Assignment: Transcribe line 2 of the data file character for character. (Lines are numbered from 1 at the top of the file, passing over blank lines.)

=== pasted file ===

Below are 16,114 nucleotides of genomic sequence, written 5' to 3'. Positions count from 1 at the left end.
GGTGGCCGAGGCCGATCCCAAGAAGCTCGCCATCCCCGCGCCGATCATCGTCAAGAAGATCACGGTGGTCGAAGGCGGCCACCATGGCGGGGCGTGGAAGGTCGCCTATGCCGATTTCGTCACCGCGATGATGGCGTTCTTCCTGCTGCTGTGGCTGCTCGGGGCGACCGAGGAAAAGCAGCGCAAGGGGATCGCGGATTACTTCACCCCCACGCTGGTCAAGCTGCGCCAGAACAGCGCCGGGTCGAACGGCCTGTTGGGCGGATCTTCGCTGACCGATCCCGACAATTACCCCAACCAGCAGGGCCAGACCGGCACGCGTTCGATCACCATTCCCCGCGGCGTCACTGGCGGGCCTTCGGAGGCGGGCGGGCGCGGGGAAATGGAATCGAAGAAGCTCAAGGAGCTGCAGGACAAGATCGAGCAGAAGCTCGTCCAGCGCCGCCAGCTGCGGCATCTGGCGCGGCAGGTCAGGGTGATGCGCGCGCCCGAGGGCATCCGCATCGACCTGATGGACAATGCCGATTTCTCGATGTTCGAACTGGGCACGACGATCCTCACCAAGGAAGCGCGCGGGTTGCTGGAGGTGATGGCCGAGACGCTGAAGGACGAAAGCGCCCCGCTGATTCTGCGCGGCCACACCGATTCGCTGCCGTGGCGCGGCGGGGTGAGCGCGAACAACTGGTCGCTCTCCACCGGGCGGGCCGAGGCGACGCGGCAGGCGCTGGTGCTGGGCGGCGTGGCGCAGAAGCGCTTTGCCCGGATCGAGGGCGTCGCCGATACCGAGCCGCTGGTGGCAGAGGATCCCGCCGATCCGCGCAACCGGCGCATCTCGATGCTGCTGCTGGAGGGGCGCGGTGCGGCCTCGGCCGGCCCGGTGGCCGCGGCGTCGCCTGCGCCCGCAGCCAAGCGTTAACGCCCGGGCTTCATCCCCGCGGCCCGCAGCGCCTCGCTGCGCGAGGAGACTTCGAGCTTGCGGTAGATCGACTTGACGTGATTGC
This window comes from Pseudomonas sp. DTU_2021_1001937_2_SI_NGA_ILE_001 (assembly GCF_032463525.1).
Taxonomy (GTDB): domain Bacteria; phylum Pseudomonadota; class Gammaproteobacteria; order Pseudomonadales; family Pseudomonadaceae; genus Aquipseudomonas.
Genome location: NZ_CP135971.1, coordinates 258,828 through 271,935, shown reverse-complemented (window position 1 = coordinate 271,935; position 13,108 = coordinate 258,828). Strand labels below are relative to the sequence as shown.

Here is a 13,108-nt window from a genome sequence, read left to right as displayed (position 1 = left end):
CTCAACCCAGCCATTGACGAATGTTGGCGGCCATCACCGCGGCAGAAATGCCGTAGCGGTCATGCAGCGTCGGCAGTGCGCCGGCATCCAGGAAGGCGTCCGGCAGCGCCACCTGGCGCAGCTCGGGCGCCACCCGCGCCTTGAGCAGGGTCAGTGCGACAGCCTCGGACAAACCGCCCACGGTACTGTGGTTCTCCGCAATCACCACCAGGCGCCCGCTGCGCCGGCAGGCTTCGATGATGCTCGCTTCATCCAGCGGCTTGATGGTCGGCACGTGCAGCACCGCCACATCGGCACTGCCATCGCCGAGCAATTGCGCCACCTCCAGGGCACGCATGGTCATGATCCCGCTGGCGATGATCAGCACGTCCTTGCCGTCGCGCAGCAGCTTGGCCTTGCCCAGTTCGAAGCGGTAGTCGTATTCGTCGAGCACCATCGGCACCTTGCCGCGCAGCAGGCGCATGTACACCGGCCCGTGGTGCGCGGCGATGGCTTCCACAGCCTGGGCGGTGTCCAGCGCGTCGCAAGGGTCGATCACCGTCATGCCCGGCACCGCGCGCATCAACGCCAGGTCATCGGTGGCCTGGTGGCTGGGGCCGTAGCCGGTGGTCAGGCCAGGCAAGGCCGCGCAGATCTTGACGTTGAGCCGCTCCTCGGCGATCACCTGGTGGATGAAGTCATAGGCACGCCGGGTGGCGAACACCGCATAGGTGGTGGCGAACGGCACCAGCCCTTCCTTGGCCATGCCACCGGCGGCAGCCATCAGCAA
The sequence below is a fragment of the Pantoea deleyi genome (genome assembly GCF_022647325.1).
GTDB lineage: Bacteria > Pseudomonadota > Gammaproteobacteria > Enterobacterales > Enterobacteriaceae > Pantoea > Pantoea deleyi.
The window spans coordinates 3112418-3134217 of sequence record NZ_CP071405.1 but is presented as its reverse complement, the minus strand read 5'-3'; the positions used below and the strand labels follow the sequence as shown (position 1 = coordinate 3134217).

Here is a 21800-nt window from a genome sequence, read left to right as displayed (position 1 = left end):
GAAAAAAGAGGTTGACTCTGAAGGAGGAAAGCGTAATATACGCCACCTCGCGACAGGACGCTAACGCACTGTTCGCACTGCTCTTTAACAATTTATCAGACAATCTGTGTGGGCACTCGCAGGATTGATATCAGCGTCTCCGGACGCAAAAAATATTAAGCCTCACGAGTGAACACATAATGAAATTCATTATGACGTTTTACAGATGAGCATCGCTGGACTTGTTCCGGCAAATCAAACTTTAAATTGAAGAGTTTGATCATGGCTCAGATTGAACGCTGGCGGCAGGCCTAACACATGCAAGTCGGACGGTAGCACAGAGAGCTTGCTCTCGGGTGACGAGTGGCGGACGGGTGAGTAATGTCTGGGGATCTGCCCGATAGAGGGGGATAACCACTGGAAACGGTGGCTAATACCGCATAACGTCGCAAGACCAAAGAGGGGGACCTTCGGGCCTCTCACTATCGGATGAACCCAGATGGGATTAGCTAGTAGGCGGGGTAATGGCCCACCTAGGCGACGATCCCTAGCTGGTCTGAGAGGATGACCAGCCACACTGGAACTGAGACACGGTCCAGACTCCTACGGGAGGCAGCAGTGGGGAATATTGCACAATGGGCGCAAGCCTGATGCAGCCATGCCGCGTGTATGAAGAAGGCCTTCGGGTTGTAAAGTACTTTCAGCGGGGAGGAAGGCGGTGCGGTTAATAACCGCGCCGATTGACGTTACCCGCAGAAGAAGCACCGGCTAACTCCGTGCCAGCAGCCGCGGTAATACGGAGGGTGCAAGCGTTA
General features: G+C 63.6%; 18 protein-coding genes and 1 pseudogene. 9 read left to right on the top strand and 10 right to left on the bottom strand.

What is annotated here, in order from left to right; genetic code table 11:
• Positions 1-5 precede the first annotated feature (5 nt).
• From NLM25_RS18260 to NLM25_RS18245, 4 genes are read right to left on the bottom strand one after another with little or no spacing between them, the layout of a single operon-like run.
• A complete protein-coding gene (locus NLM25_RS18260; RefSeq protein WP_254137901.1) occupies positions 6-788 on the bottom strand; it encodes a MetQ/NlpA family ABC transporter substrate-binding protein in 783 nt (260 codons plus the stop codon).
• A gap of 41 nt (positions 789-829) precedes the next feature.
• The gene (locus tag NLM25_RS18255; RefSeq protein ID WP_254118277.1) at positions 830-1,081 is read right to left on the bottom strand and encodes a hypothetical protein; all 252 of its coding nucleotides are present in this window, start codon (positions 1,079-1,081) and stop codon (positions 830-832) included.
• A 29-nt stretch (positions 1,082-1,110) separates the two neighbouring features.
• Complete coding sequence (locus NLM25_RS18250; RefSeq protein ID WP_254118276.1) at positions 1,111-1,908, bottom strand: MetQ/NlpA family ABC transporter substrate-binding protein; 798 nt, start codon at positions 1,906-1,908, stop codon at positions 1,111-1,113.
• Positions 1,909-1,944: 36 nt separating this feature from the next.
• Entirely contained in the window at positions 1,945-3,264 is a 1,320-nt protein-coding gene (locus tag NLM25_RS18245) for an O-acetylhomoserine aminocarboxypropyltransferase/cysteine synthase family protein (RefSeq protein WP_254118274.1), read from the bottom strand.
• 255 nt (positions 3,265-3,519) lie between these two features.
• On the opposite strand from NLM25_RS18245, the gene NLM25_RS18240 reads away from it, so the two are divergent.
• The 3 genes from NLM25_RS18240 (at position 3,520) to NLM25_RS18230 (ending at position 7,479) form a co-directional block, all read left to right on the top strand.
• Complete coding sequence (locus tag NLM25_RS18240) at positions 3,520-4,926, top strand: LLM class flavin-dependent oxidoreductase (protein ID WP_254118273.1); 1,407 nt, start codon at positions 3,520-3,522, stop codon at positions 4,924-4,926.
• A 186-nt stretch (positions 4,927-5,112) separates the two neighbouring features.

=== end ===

GGTGGCCGAGGCCGATCCCAAGAAGCTCGCCATCCCCGCGCCGATCATCGTCAAGAAGATCACGGTGGTCGAAGGCGGCCACCATGGCGGGGCGTGGAAGGTCGCCTATGCCGATTTCGTCACCGCGATGATGGCGTTCTTCCTGCTGCTGTGGCTGCTCGGGGCGACCGAGGAAAAGCAGCGCAAGGGGATCGCGGATTACTTCACCCCCACGCTGGTCAAGCTGCGCCAGAACAGCGCCGGGTCGAACGGCCTGTTGGGCGGATCTTCGCTGACCGATCCCGACAATTACCCCAACCAGCAGGGCCAGACCGGCACGCGTTCGATCACCATTCCCCGCGGCGTCACTGGCGGGCCTTCGGAGGCGGGCGGGCGCGGGGAAATGGAATCGAAGAAGCTCAAGGAGCTGCAGGACAAGATCGAGCAGAAGCTCGTCCAGCGCCGCCAGCTGCGGCATCTGGCGCGGCAGGTCAGGGTGATGCGCGCGCCCGAGGGCATCCGCATCGACCTGATGGACAATGCCGATTTCTCGATGTTCGAACTGGGCACGACGATCCTCACCAAGGAAGCGCGCGGGTTGCTGGAGGTGATGGCCGAGACGCTGAAGGACGAAAGCGCCCCGCTGATTCTGCGCGGCCACACCGATTCGCTGCCGTGGCGCGGCGGGGTGAGCGCGAACAACTGGTCGCTCTCCACCGGGCGGGCCGAGGCGACGCGGCAGGCGCTGGTGCTGGGCGGCGTGGCGCAGAAGCGCTTTGCCCGGATCGAGGGCGTCGCCGATACCGAGCCGCTGGTGGCAGAGGATCCCGCCGATCCGCGCAACCGGCGCATCTCGATGCTGCTGCTGGAGGGGCGCGGTGCGGCCTCGGCCGGCCCGGTGGCCGCGGCGTCGCCTGCGCCCGCAGCCAAGCGTTAACGCCCGGGCTTCATCCCCGCGGCCCGCAGCGCCTCGCTGCGCGAGGAGACTTCGAGCTTGCGGTAGATCGACTTGACGTGATTGC